THE Aboriginal community is encouraged to attend the Manning Cancer and Palliative Care Service's Cancer Yarn Up this Tuesday, August 5, at the Purfleet Aboriginal Lands Council.
For the first time, a clinical oncology team from the hospital will visit the Purfleet community between 9.30am and 3.30pm to speak about cancer, prevention and what happens if you are diagnosed.
Open to all Aboriginal community members and health professionals, the forum is free to those attending and includes morning tea, lunch and afternoon tea.
The Look'n after our Mob - Now and into the Future program includes presentations from Manning Hospital general manager Tricia Bulic, Aboriginal cancer liaison officer Michelle Wilkes, the hospital's cancer care coordinator Karen Dahdah, oncology treatment nurses Jennifer McKeough and Susan Wetton, Cancer Council NSW community programs co-ordinator Brenna Smith, hospital oncologist Dr Ted (Edward Livshin), radiotherapy clinical nurse specialist Elaine Carey, clinical tutor radiation treatment from Port Macquarie Base Hospital Jamie Marjoribanks, Community Health Taree palliative care nurse Patricia Lowe and cancer survivor and community member Barbara Caine.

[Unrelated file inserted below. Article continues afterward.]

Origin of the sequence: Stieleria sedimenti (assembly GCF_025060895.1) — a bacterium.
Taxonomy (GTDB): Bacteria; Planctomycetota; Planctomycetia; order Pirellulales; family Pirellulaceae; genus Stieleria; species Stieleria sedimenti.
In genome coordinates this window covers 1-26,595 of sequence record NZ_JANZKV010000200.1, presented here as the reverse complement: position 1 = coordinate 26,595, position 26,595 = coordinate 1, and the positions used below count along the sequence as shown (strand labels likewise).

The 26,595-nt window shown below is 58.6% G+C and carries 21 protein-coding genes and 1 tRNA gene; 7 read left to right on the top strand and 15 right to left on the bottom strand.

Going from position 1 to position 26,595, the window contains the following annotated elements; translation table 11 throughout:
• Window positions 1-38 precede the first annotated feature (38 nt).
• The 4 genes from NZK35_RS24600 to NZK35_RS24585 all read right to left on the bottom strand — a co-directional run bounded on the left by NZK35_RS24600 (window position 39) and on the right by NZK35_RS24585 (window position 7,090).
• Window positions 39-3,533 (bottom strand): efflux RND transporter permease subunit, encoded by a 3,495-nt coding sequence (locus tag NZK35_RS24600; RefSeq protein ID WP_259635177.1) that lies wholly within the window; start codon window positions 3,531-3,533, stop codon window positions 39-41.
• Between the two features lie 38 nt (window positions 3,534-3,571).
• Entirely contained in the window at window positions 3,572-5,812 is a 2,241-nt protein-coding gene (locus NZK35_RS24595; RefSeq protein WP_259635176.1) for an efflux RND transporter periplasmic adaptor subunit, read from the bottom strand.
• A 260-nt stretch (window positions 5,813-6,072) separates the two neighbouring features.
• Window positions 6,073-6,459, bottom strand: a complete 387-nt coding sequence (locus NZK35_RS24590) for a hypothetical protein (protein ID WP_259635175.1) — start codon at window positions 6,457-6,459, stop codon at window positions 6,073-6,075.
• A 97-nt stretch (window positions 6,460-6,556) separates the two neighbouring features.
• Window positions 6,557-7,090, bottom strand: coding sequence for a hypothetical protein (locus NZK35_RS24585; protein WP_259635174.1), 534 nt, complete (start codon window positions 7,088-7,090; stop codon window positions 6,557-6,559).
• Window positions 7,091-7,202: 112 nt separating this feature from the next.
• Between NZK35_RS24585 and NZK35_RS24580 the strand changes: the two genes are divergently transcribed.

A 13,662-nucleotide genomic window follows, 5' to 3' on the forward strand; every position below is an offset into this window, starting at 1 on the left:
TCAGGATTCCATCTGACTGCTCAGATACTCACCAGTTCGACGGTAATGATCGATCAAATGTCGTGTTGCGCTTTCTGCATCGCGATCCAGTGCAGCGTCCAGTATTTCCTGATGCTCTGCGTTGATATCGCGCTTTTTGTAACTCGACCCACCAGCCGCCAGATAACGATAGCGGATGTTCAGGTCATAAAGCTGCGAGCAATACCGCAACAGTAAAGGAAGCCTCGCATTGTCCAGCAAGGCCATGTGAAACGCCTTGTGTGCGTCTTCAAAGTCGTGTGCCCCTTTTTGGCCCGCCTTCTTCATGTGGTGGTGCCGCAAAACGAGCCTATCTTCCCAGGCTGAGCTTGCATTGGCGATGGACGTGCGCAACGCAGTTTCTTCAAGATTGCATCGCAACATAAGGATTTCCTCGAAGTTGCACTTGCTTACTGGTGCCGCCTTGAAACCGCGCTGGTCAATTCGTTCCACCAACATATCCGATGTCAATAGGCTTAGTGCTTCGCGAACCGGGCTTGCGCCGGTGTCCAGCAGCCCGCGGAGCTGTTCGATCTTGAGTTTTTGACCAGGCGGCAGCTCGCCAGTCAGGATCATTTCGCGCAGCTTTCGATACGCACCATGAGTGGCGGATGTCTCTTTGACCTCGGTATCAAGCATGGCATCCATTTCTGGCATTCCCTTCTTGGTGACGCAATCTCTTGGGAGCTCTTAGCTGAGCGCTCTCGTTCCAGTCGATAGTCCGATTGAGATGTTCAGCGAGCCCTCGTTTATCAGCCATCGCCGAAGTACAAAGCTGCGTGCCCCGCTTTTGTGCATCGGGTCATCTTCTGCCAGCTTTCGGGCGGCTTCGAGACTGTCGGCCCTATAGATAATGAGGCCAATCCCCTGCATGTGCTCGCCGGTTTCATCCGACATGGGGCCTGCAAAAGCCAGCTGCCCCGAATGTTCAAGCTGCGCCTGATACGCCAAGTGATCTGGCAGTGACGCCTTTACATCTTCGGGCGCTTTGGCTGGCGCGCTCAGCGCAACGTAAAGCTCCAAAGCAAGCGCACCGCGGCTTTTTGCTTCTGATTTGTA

The community will also meet the people who can help on a cancer journey including nurse unit manager Sue Arber, genetic counsellor for the Hunter New England Local Health District Bruce Hopper, breast care nurse Rachel Pitt, hospital social worker Patricia Fredrickson, Margaret Bird and Kylie Hunter from the Biripi Aboriginal Medical Corporation and Brenna Smith from the Cancer Council NSW.
Question time, yarning and afternoon tea will conclude the proceedings.
"People will get to meet the team and learn about what are the signs and symptoms and what happens if you have radiation or chemotherapy - and find out who is Dr Ted," said Aboriginal cancer liaison officer Michelle Wilkes.